Golanddz,\hS. — Deg-andaz^\h^. — Bdn-anddz,Bcm-ddr,ib9. 

Chapter XIH. Ahsham 160—174 

General remarks, 160. — Infantry in general, 161. — Ndgas, 
163. — 'Alighol, 164. — Silah-posh, 164. — iVajf 6, 164. — 
Pathahbaz, 165. — Bhalait, 165. — Amazons, 165. — 
Sihbandl, 166. — Barqanddz, 166. — Pay of Matchlockmen, 
167. — Baksariya/i,iQS. — Bundelahs,i69. — Arabs, iQ9. — 
Bhllah, 170. — Mewd^ti, 170. — Karndtakl, 170. — Kdld 
Piyddah, 171. — Rdwat, 171, — Bargi, 171. — Mughal, 
172. — Farangi, 172. — Pay of last four classes, 172. ~ 
Artificers and their pay, 173. 



VI TABLE OF CONTENTS. 

Page 

Chapter XIV. Elephants 175—181 

Chapter XV. Discipline, Drill, and Exercises 182—189 

Discipline, 182. — Parades, 182. — Organization, 183. — 
Uniform, 183. — Punishments, 184. — Drill, KasarcU, 185. — 
Swordplay, 186. — Horsemanship, 187. — Mounting guard, 
188. — Hunting, 189. 

Chapter XVI. Army in the Field 190—194 

General remarks, 190. — Mir Manzil, 190. — Transport, 
Baggage {Bahlr o Bangah, Partal), 191. — Commissariat, 
191. — Banjaras, 192. — Fodder, 192. — Foraging, 192. — 
Scarcity and sufferings, 193. — Flight of inhabitants, 194. 

Chapter XVII. Camps and Camp Equipage 195 — 201 

Tents, 195. — Peshkhclnah, 195. — Camp, description of, 
195. — Emperor's tents, 196. — Colour of tents, 198. — 
Gulcllbar, 199. — Jail, 199. — Tanab-i-quruq, 200. — 
Rahkalah-bar, 200. — Harems, 200. 

Chapter XVIII. Army on the March 202—214 

Lucky moment, 202. — Emperor takingfield in person, 202. — 
Order of march, 203. — Standards, 205. — Military music, 
Nauhat, 207. — Patrolling and watching, 209. — Escort 
duty, 210. — Conveyances of Emperor, 210. — Salutation 
on Emperor's passing, 210. — Crossing rivers, 211. —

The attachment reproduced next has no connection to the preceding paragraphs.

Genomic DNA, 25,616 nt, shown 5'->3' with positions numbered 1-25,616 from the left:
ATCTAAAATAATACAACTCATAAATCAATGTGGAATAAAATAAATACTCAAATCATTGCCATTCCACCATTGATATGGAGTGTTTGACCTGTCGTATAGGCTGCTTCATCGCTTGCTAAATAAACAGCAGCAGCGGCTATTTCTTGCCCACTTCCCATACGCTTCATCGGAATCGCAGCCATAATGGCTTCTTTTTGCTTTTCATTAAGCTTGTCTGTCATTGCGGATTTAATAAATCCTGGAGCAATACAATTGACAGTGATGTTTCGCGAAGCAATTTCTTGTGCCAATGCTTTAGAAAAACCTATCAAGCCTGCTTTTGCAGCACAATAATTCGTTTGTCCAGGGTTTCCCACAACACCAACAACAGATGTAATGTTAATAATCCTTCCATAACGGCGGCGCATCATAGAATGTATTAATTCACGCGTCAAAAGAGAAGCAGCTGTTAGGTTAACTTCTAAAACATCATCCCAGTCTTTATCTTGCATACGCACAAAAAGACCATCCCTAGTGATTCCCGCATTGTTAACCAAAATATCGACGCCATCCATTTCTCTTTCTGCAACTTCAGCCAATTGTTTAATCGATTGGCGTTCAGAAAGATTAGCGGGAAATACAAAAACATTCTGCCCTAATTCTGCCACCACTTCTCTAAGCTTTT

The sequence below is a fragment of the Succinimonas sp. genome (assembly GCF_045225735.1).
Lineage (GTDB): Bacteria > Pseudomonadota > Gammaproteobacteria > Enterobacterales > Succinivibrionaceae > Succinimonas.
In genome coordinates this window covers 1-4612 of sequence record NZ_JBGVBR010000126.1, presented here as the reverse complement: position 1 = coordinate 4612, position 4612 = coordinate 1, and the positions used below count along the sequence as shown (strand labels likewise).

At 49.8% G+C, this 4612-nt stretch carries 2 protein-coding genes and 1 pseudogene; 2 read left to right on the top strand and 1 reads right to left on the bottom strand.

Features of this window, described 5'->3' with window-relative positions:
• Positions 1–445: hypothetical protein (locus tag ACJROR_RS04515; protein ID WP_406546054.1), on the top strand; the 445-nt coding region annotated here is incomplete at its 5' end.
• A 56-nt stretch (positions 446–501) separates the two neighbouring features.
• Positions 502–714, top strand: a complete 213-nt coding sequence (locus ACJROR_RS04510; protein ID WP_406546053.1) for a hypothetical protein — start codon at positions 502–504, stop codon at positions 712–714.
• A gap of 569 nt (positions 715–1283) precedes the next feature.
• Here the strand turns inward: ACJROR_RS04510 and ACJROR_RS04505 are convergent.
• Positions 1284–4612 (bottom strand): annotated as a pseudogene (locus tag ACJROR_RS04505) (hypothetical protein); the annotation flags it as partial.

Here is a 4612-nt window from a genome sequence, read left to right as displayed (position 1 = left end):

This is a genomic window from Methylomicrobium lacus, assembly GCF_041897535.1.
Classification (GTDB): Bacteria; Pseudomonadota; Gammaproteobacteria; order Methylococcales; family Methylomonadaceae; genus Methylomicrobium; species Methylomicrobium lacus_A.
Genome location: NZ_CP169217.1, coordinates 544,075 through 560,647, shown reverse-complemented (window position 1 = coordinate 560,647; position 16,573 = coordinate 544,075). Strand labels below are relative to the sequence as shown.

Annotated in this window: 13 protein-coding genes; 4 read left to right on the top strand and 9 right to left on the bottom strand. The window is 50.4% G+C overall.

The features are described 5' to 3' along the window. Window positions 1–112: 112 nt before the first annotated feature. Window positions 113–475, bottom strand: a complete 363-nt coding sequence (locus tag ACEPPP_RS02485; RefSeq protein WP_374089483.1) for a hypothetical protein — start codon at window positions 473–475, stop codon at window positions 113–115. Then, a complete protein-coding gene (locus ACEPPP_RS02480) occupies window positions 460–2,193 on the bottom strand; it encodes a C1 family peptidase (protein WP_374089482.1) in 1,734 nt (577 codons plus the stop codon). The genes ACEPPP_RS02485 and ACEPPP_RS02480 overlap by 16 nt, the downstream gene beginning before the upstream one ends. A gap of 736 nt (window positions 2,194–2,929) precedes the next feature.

Marching through passes, 212. — Scouts and spies, 213. — 
Negociations, 214. 

Chapter XIX. Length of Marches 215-222 

Official day's march, 216. — Length of /:os, instances, 217. — 
Forced marches, 21 8. — Army marching, 21 9. — Instances, 220. 

Chapter XX. Order of Battle 223—228 

Qarawal, 224. — Qalawuri, 224. — Iftcdl, 225. — Vanguard 
(Harawal), 225. — Muqaddamah-ul-jais, 225. — Manqala, 
225. — Juzah-i-harawal, 226. — Right wing, 226. — Left 
wing, 226. — Advanced guard of Centre (jiltmish), 226. — 
The centre, 226. — Wings {Tarah) of the centre, 227. — 
Rear guard, 227. — Saqah'^ 227. — Nasaqchl, 227. — 
Taulqamah, 227. 

Chapter XXI. Conduct of a Battle 229—243 

Artillery fire, 229. — Zanjlrah band, 230. — Battle cries, 
232. — Charges, 232. — Chevaux de frise or caltrops, 233. — 
Loss of leader decisive, 235. — Untimely plundering, 236. — 
Single combat, 236. — The Utara, 237. — Other technical 
terms, 239. — Harakat-i-mazbuh'i, 239. — Qaragl, 240. — 
Dar goshah-i-kaman zadan, 240. — Talaql-i-farlqain, 241 .— 
Siyah namudan, 241. — Hallah, 241. — Yurish, 241. — 
Hai^at-i-majmuH, 241. — ChapkuncJd, Chapqalash, 241. — 



TABLE OF CONTENTS. VII 

Page 

Sipahl-i-fTUez, 241. — Defeat, 241. — Juhar, 242. — 
Proclamation of victory, 242. — Pillars of heads, 242. 

Chapter XXII. Particular Battles, Stratagems, Losses . 244 — 259 
Battle of Hasanpur, 1719, Telescopes, 245. — Reports of 
Battles, 254. — Stratagems of war, 255. — Fictitious 
desertion, 255. — Ambush, 255. — Personation of leader,